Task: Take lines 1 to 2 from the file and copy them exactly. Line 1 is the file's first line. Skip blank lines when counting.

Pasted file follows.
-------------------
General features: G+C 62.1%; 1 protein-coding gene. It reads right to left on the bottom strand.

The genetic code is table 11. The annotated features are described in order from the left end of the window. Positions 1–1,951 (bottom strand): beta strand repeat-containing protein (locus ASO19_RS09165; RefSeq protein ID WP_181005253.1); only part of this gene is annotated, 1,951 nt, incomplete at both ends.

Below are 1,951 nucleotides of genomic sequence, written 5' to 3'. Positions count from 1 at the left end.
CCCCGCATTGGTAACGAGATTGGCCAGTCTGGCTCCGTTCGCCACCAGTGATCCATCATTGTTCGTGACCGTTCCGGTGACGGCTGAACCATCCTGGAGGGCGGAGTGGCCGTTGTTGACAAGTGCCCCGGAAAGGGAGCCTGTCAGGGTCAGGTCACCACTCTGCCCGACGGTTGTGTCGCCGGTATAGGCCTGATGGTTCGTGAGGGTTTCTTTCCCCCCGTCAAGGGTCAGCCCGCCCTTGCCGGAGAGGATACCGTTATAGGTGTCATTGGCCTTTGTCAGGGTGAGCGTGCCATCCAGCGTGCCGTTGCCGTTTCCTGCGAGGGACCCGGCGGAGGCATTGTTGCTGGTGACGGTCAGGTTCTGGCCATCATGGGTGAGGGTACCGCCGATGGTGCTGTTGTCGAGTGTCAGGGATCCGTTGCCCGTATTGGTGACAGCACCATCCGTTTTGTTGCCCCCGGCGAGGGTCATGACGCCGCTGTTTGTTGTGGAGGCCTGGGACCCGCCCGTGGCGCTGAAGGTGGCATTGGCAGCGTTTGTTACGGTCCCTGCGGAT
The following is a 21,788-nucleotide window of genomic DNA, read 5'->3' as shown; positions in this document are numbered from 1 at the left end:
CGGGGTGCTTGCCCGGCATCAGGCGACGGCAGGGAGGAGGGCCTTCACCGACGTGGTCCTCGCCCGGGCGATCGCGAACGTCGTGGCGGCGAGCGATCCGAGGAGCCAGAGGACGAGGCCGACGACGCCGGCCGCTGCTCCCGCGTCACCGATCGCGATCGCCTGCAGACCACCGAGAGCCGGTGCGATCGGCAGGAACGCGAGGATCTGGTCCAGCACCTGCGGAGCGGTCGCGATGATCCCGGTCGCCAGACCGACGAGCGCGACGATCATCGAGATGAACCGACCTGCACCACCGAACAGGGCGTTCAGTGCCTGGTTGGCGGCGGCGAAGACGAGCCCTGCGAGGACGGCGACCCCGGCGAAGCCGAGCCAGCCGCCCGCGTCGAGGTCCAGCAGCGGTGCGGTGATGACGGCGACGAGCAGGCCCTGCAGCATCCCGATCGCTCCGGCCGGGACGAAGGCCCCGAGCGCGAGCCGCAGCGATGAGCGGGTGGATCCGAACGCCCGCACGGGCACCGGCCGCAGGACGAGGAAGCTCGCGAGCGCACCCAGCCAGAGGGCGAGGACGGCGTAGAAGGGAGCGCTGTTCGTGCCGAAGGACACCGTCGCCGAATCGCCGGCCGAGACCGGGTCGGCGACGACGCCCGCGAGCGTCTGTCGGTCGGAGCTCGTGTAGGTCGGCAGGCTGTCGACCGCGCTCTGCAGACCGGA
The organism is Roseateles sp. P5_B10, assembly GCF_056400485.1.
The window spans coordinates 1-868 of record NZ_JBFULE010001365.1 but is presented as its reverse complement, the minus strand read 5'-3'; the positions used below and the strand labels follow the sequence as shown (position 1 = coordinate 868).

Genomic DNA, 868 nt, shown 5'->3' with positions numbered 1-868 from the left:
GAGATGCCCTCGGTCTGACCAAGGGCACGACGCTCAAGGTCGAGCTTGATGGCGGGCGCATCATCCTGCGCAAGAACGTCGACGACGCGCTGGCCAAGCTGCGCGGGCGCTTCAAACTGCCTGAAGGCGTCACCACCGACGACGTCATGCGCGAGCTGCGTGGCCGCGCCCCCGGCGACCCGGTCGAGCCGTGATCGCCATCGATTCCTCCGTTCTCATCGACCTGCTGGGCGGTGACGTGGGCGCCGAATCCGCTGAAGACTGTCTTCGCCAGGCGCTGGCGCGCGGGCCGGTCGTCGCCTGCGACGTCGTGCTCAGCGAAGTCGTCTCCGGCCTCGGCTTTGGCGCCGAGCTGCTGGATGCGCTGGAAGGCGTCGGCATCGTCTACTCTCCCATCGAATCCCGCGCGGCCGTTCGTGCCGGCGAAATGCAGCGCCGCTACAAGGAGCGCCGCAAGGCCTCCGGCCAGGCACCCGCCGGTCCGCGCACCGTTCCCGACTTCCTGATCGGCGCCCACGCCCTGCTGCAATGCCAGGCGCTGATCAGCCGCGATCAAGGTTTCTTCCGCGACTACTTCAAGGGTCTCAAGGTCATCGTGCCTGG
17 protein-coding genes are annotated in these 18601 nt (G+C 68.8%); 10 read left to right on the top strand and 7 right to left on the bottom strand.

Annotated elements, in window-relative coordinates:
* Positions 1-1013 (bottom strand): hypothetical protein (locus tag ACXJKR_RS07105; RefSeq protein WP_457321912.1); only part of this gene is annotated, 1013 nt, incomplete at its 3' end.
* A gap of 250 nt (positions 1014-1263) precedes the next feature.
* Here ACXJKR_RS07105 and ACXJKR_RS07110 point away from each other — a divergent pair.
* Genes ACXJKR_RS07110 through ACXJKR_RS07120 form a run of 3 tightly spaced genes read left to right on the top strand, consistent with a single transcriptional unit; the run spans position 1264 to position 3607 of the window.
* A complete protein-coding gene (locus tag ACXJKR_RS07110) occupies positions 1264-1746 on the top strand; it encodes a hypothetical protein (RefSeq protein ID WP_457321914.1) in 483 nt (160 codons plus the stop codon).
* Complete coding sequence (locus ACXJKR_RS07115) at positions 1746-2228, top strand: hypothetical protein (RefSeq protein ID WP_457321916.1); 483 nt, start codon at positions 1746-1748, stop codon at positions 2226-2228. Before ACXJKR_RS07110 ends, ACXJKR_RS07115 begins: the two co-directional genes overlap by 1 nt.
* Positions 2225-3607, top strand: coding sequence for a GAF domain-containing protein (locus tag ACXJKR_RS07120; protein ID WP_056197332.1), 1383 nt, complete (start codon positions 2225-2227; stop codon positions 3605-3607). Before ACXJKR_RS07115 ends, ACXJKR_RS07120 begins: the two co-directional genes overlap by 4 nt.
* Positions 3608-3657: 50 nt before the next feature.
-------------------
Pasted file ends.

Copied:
General features: G+C 62.1%; 1 protein-coding gene. It reads right to left on the bottom strand.

The genetic code is table 11. The annotated features are described in order from the left end of the window. Positions 1–1,951 (bottom strand): beta strand repeat-containing protein (locus ASO19_RS09165; RefSeq protein ID WP_181005253.1); only part of this gene is annotated, 1,951 nt, incomplete at both ends.